Oil Lower After Supply Glut Continues

Oil prices headed for a second week of declines on Friday as an unabating supply glut weighed even as China’s latest interest rate cut raised hopes for stronger demand from the world’s top energy consumer.

Benchmark Brent crude oil fell 38 cents to $47.70 a barrel by 1330 GMT, and was on course for a weekly decline of more than 5.5 percent.

U.S. crude for December was down 88 cents at $44.50 a barrel, on course for a near 6 percent weekly decline.

The People’s Bank of China (PBOC) cut its benchmark one-year lending rate for the sixth time since November by 25 basis points to 4.35 percent in its latest effort to boost the country’s economy whose rapid growth stalled.

But the positive tone was offset by persistent concerns over a glut in global crude oil and refined product supplies which have battered the energy market for over a year.

“The rate cut does give some support to demand expectations so oil’s gone a bit higher and it’s a little bit positive for the moment,” said Hans van Cleef, senior energy economist at ABN Amro in Amsterdam.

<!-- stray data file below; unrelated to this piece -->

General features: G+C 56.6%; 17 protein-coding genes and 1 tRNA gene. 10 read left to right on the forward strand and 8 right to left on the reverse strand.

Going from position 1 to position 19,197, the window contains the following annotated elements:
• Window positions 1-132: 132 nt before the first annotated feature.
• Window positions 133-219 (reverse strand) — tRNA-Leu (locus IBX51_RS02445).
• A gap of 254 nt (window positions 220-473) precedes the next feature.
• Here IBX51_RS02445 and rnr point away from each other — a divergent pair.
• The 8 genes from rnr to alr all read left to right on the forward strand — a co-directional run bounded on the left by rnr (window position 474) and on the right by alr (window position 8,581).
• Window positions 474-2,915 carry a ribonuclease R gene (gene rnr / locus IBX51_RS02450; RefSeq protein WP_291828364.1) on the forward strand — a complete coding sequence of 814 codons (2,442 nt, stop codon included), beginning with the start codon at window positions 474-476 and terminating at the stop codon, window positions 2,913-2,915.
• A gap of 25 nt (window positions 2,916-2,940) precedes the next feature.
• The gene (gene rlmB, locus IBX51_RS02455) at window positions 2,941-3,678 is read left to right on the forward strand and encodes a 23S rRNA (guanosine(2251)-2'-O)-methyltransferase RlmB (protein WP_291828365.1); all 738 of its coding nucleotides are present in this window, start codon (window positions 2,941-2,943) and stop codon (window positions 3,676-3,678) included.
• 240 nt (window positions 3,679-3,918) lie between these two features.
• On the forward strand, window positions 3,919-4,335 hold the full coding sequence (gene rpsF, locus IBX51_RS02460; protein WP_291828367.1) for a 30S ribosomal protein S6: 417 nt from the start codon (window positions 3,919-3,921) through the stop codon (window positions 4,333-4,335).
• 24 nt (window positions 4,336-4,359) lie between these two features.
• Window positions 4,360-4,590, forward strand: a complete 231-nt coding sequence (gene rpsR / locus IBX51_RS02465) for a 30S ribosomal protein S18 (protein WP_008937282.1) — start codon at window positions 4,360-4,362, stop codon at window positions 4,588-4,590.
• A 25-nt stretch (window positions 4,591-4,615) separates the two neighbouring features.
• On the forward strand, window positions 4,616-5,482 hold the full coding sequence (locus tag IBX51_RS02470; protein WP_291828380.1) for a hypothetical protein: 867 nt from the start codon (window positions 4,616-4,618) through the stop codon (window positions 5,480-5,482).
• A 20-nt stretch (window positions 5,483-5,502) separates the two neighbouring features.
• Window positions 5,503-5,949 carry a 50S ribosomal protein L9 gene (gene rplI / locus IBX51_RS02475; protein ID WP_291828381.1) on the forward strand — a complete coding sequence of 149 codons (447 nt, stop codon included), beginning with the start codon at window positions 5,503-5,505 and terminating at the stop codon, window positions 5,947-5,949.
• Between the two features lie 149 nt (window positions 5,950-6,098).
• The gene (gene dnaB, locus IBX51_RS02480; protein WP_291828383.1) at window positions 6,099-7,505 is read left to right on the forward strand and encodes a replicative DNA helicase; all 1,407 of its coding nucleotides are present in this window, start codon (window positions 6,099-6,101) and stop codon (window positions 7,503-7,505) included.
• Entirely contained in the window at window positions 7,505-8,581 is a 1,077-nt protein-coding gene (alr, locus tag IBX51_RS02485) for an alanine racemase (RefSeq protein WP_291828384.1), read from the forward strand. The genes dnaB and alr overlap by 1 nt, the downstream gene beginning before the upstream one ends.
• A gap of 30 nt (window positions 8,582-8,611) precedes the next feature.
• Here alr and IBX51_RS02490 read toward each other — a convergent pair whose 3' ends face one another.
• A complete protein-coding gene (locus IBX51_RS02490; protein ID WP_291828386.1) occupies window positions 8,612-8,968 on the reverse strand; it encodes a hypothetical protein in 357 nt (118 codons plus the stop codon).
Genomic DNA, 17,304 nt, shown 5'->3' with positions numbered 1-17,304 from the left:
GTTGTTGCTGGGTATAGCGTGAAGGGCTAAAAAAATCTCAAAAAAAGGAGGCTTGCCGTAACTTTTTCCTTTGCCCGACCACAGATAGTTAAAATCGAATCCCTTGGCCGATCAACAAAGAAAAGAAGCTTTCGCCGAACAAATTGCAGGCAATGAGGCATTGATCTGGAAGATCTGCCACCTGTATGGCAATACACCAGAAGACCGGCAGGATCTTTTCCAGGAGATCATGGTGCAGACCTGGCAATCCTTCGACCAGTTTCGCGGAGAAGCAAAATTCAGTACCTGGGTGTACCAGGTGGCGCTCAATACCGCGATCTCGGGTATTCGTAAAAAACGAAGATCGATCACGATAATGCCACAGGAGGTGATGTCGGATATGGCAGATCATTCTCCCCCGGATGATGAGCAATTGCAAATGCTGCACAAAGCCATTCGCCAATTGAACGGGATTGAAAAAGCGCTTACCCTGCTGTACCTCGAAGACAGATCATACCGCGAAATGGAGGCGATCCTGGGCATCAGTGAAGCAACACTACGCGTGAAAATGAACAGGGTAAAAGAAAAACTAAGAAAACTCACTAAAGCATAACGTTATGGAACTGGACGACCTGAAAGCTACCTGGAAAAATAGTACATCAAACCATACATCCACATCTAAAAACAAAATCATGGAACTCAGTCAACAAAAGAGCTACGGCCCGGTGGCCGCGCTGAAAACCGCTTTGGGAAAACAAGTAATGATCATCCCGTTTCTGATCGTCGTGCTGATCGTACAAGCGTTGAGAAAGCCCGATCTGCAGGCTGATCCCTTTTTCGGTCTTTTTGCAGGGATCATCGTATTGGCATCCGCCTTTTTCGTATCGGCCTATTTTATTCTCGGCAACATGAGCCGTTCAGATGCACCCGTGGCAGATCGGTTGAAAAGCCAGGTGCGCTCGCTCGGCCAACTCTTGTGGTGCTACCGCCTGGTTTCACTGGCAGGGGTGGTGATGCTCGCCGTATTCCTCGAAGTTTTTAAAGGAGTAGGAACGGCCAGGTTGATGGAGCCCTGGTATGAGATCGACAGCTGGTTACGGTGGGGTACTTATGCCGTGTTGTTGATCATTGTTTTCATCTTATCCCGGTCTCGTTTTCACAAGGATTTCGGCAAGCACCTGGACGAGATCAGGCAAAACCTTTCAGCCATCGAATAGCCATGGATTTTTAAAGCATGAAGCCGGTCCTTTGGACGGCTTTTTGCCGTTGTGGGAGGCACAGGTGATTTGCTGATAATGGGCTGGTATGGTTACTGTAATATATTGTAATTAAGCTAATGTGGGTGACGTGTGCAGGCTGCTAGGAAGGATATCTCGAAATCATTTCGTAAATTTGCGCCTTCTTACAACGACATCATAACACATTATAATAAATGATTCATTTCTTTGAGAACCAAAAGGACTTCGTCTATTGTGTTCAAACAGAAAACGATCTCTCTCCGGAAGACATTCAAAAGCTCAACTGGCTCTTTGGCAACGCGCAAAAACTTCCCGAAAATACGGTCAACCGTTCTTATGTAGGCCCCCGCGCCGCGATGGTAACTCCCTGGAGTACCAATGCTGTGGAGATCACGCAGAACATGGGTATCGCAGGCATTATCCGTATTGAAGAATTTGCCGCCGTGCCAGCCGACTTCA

“However as soon as supply data comes out, and people see we are in an oversupplied market, sentiment will come off.”

via Reuters

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Alfonso Esparza

Alfonso Esparza

Senior Currency Analyst at Market Pulse
Alfonso Esparza specializes in macro forex strategies for North American and major currency pairs. Upon joining OANDA in 2007, Alfonso Esparza established the MarketPulseFX blog and he has since written extensively about central banks and global economic and political trends. Alfonso has also worked as a professional currency trader focused on North America and emerging markets. He has been published by The MarketWatch, Reuters, the Wall Street Journal and The Globe and Mail, and he also appears regularly as a guest commentator on networks including Bloomberg and BNN. He holds a finance degree from the Monterrey Institute of Technology and Higher Education (ITESM) and an MBA with a specialization on financial engineering and marketing from the University of Toronto.
Alfonso Esparza